We’ve previously blogged about the importance of having a will here (and updating your estate plan here). Too often, however, individuals fail to take the steps necessary to draft a will or set up a proper estate plan; this is even true for celebrities and many people of note. Below are some examples of estate issues that could have been prevented with a proper estate plan.
The former entertainer-turned- congressman Salvatore Phillip “Sonny” Bono died in a 1998 skiing accident, leaving no will or estate plan. As a result, his surviving wife had to petition the probate court to be appointed the estate’s administrator. She was then also required to seek court permission in order to continue the various business ventures in which Sonny was involved, and to settle the multiple claims against the estate (including one from Sonny’s prior spouse, Cher).
The iconic artist Pablo Picasso, who died in 1973 with an estate valued at over $200 million, also neglected to leave a will. As a result, Picasso’s heirs, including his widow, Jacqueline Roque, squabbled for six years over the distribution of thousands of paintings, sculptures and drawings worth millions of dollars.
Warren E. Burger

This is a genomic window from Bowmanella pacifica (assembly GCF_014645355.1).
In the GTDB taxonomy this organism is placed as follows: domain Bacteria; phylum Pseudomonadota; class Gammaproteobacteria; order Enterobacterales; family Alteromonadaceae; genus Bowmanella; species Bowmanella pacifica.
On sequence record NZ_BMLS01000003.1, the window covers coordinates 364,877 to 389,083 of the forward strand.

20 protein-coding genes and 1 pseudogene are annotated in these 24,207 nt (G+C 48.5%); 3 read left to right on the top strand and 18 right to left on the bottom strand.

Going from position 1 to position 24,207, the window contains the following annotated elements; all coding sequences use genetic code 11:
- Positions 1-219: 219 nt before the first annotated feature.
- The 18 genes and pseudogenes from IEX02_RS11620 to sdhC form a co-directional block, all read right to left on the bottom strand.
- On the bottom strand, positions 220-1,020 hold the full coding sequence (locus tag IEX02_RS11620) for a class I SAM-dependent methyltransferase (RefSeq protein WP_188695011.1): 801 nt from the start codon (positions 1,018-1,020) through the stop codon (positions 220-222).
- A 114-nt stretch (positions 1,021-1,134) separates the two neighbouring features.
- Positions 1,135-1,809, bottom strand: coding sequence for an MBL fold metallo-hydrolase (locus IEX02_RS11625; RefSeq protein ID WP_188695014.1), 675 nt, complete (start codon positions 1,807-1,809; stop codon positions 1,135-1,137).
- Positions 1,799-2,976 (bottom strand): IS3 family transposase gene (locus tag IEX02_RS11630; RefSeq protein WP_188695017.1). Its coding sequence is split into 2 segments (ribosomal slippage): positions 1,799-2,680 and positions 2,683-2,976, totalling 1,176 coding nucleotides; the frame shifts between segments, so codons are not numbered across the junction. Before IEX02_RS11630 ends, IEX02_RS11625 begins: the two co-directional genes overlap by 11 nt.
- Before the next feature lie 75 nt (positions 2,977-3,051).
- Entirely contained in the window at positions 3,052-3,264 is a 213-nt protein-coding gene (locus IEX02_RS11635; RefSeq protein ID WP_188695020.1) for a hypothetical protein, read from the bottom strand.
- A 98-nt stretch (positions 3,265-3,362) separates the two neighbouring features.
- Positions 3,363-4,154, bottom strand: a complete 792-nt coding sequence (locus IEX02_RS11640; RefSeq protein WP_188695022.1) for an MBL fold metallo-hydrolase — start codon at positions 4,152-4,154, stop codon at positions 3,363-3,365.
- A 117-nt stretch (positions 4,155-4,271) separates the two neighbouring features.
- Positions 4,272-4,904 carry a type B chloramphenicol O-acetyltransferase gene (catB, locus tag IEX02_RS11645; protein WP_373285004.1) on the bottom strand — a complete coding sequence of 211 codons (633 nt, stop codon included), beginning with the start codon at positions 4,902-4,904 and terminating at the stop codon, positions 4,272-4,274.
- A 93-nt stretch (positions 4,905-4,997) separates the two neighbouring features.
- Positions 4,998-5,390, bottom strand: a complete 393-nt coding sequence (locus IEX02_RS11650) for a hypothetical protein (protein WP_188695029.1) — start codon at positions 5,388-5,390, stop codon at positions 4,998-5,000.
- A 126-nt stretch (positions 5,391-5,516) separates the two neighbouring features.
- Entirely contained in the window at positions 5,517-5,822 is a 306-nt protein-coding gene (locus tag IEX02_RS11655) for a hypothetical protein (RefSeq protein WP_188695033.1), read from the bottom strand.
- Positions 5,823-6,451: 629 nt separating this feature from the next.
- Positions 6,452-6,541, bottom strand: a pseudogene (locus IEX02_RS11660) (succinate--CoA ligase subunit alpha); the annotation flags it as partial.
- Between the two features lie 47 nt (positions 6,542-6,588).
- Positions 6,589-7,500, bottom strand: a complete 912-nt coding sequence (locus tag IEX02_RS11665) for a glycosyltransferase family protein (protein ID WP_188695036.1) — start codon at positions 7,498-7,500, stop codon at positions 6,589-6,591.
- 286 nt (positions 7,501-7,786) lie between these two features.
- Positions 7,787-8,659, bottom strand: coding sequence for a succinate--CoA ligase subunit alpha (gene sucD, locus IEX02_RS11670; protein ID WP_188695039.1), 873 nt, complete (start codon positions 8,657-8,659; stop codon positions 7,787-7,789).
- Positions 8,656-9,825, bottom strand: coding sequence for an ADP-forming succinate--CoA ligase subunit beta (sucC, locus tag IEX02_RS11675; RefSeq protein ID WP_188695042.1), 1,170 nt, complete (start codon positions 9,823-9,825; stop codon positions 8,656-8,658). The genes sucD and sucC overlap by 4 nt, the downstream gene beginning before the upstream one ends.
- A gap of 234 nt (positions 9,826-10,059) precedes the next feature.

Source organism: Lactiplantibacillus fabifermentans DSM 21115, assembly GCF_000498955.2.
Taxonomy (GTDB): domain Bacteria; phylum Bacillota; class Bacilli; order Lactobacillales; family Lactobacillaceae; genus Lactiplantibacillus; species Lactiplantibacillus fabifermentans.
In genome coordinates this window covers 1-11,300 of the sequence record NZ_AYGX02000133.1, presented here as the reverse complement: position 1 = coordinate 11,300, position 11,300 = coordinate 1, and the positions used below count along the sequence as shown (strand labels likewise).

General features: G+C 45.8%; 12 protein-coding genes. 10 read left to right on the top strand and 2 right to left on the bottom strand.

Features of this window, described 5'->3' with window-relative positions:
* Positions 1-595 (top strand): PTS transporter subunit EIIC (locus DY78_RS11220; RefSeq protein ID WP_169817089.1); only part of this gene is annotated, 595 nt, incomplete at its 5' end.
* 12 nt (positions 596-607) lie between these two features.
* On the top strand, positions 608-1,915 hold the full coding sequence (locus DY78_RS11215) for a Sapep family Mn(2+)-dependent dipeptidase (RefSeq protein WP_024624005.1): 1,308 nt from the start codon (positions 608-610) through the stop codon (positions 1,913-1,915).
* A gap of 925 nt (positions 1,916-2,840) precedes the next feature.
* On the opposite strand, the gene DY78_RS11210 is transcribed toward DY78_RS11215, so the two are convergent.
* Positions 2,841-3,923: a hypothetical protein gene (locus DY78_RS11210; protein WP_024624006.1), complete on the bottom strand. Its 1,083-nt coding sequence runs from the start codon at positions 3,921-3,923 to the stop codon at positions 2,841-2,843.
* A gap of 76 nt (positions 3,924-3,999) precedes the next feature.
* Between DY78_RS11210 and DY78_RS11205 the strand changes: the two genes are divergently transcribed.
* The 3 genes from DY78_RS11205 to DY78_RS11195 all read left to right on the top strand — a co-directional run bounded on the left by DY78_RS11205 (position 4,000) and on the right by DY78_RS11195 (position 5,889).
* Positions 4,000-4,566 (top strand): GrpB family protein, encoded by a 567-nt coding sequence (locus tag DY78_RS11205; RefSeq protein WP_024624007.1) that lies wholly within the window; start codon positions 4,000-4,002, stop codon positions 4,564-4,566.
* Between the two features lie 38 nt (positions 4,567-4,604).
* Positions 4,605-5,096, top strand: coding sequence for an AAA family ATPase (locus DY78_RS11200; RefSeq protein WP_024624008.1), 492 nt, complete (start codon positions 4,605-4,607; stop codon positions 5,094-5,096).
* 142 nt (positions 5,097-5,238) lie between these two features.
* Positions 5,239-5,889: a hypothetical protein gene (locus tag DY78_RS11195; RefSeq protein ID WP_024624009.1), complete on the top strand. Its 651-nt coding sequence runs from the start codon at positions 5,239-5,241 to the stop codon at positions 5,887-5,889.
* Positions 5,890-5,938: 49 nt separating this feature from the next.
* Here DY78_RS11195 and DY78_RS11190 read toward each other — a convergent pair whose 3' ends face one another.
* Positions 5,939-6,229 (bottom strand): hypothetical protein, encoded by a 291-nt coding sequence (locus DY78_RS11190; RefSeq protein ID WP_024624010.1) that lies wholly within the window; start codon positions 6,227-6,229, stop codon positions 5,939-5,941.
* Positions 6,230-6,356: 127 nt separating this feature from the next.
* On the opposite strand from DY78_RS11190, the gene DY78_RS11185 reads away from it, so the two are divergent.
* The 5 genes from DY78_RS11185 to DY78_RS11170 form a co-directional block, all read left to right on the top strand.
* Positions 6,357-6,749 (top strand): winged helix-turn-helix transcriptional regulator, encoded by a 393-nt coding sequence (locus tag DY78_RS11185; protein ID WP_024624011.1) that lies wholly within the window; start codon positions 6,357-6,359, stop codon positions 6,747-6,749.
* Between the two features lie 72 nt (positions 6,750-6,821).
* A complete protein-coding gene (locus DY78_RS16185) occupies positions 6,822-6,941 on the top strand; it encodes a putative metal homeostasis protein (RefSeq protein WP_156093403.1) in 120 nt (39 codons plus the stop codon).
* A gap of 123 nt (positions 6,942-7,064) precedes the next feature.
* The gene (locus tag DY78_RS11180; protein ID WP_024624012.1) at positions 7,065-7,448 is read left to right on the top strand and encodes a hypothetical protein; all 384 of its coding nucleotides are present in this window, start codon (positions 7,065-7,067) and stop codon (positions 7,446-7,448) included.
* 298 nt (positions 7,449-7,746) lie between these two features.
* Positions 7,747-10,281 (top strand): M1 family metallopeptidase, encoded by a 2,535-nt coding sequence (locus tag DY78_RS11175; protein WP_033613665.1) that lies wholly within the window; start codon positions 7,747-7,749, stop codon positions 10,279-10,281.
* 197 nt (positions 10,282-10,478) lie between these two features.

The U.S. Supreme Court Justice Warren E. Burger, who died in 1995, apparently typed his own will (consisting of only 176 words with several typographical errors). As a result, his family had to pay over $450,000 in taxes and had to seek the permission of the probate court to complete required administrative tasks like selling real estate.
In 2003, when Heath Ledger, the notable “Dark Knight” actor died, it was revealed that he had failed to update the will he had prepared prior to his relationship with Michelle Williams and the subsequent birth of their daughter, Matilda. The will he had left gave his estimated $20 million dollar estate to his parents and his sisters, without providing for his child or Michelle, his significant other.
In her will, Marilyn Monroe left three quarters of her estate to her acting coach, Lee Strasberg. However, when Strasberg died, his interest in Marilyn’s estate went to his third wife, Anna, who had never even met Monroe.
Anna was able to license Monroe’s persona to hundreds of companies (including Mercedes-Benz and Coca-Cola), auction off many of Monroe’s personal belonging and then ultimately sell the remainder of the Monroe estate for an estimated $20 million to $30 million.
It’s unlikely Monroe would have wanted someone she had not even known to be able to deal with her assets and profit so handsomely. A trust would have provided for Strasberg while he was alive and then after his death could have directed the remainder of her estate to someone of her choosing.
Considering the resources and lawyers presumably available to the above individuals, as well as the significant assets at stake, each should have implemented a proper estate plan. Yet, as illustrated above, often even celebrities and people of note die with inadequate (or non-existent) estate plans.
Thank you for reading,